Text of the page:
Midnight Ultra is a wild-west first-person-shooter and the inaugural project for the Forward Instinct team, released for Halloween of 2017 on Steam and itch.io for PC, Mac, and Linux. Players hunt witches and cultists through 10 levels of hallucinatory, grindhouse combat that harks back to the team's favorite memories of DOOM and Quake - with a visually raw and controversial artstyle that thrilled critics.
Following the success of Midnight Ultra, a followup DLC named "The Devil's Path" was released April 25th, 2018 that added new weapons, enemies, bosses, and levels.
"A gorgeous FPS that blurs a Hotline Miami palette with a grindhouse art style, a Quake-in-CGA aesthetic and a general vibe of lucid divebar nightmare, this was one that made me sit up and pay attention from the very first frame... The enemies are nasty in all the right ways, the weapons are straight out of some forgotten b-movie and the music sounds like that nightmare sex room out the back of the Roadhouse bar in Twin Peaks... Genuinely, this feels both like a lost early 90s treasure and a real 2017 original."
Midnight Ultra was initially prototyped during a period of frustration being cooped-up and not doing any personal work, and was inspired by a fever dream I had during the summer of 2015. This had both terrified me and become lodged in my brain, seeping its way into several game designs.
Finally, in October of 2017, I knuckled down with the Forward Instinct team to hammer it out for Halloween: inspired by the design of the free and flowing double-jump combat and platforming of DOOM 2016, and the diverse enemy design of classic shooters - visually inspired by the psychadelic and horror aesthetics of Hotline Miami and Twin Peaks, as well as my experiences with moving to Los Angeles, CA from Tallahassee, FL - and sonically inspired by spaghetti westerns, King Gizzard and the Lizard Wizard, and Queens of the Stone Age.
A library of "arenas" for setting up combat areas in Midnight Ultra that was shared between Ethan (fellow level designer) and I, from my sketchbook. Some were inspired by some of my favorite titles, like DOOM, Team Fortress 2, and Custom Robo, while others were imagined.
An overview of the designs from my sketchbook vs the final implementation of three separate maps - 2-1 (Canyon), 2-2 (Windmills), and 4-1 (Winter Village). 2-2 and 4-1 were both more popular than 2-1, for allowing multiple routes of completion, rather than a single large path.
While the team had been working on another game prior to Midnight Ultra, we all felt it was best from a scope perspective to try tackling a smaller project together first and releasing it, ironing out all the kinks in the process of releasing for digital distribution rather than trying to do it with a larger project with larger stakes - in the process learning lots of valuable lessons about deadlines, communicating with the community, and promoting a game to critics.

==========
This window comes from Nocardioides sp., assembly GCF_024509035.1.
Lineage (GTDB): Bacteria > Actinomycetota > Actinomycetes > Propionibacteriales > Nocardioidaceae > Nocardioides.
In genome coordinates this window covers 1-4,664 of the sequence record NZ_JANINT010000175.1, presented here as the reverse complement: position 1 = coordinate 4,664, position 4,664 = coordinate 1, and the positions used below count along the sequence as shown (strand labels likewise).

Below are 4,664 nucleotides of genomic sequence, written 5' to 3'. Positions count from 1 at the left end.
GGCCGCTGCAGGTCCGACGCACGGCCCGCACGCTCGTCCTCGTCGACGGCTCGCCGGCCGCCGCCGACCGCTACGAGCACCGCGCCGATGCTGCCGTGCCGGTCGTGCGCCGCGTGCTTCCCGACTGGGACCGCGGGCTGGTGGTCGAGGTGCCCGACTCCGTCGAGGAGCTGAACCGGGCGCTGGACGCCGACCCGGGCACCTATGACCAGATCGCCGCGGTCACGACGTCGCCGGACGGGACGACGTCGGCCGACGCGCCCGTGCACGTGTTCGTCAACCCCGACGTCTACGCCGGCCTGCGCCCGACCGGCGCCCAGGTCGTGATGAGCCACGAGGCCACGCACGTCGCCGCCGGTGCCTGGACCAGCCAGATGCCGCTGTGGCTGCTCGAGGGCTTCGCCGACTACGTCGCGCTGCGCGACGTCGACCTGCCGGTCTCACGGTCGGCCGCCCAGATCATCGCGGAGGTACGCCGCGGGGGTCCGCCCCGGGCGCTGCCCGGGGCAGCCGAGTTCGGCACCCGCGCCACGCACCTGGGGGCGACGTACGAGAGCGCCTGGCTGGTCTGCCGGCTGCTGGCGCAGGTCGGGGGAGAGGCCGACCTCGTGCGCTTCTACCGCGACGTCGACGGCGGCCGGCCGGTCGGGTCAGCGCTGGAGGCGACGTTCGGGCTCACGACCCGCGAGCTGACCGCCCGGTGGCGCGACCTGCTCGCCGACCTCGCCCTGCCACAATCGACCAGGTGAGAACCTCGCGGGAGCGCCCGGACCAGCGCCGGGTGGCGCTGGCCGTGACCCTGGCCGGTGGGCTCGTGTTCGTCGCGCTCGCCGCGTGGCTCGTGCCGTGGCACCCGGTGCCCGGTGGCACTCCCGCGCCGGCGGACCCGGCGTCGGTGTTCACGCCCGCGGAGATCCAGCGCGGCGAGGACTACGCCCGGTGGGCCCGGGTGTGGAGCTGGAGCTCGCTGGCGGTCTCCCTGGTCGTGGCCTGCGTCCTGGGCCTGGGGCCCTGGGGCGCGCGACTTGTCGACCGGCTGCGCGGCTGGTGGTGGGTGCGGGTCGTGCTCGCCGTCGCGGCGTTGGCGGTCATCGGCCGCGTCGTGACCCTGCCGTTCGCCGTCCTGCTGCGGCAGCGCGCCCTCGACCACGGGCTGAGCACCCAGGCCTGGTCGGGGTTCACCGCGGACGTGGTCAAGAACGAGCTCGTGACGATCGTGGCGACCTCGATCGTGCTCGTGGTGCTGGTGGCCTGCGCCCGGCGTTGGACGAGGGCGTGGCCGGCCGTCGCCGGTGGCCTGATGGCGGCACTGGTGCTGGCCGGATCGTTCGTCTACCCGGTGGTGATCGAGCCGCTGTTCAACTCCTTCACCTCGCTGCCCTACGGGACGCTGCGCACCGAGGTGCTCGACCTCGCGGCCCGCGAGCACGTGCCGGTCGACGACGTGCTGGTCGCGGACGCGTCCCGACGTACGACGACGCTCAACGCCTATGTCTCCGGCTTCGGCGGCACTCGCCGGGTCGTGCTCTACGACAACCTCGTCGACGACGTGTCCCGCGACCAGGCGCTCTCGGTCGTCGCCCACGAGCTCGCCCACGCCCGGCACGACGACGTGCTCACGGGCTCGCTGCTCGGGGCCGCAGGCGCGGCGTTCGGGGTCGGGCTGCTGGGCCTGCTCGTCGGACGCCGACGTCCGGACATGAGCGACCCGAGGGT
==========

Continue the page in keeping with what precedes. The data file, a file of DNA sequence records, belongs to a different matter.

Midnight Ultra's many color palettes, several of which were added after the DLC launch and based on fan requests. CGA specifically was mentioned in the Rock, Paper, Shotgun review of Midnight Ultra.
Bolstered by the positive reception and unexpected sales for the game, we created a free DLC followup to address player requests and bugs, add desired new features, and test further promoting the game before moving to the next project.
For myself and for the team, Midnight Ultra was a great opportunity in completing a full project to be sold digitally, as a team that is remotely based across the USA - we communicated entirely via Discord and Facebook Messenger. Ethan (our level designer) and I traded screenshots and builds, testing each other's levels and finding bugs to fix along with friends that we sent test builds. This was also our first entirely digital project we've completed to date - other games were built as hybrids of live-action and digital, or were cooperative in nature, and built during our time together at Savannah College of Art and Design.
It was also a great chance to polish up my programming skills, and use analog video art as part of the game's cutscenes. This final piece is the last cutscene of Midnight Ultra, meant to close out the Devil's Path DLC, and my first heavy foray into abstract video art.
Midnight Ultra's final cutscene, made using analog video art, stock footage, and found noise samples.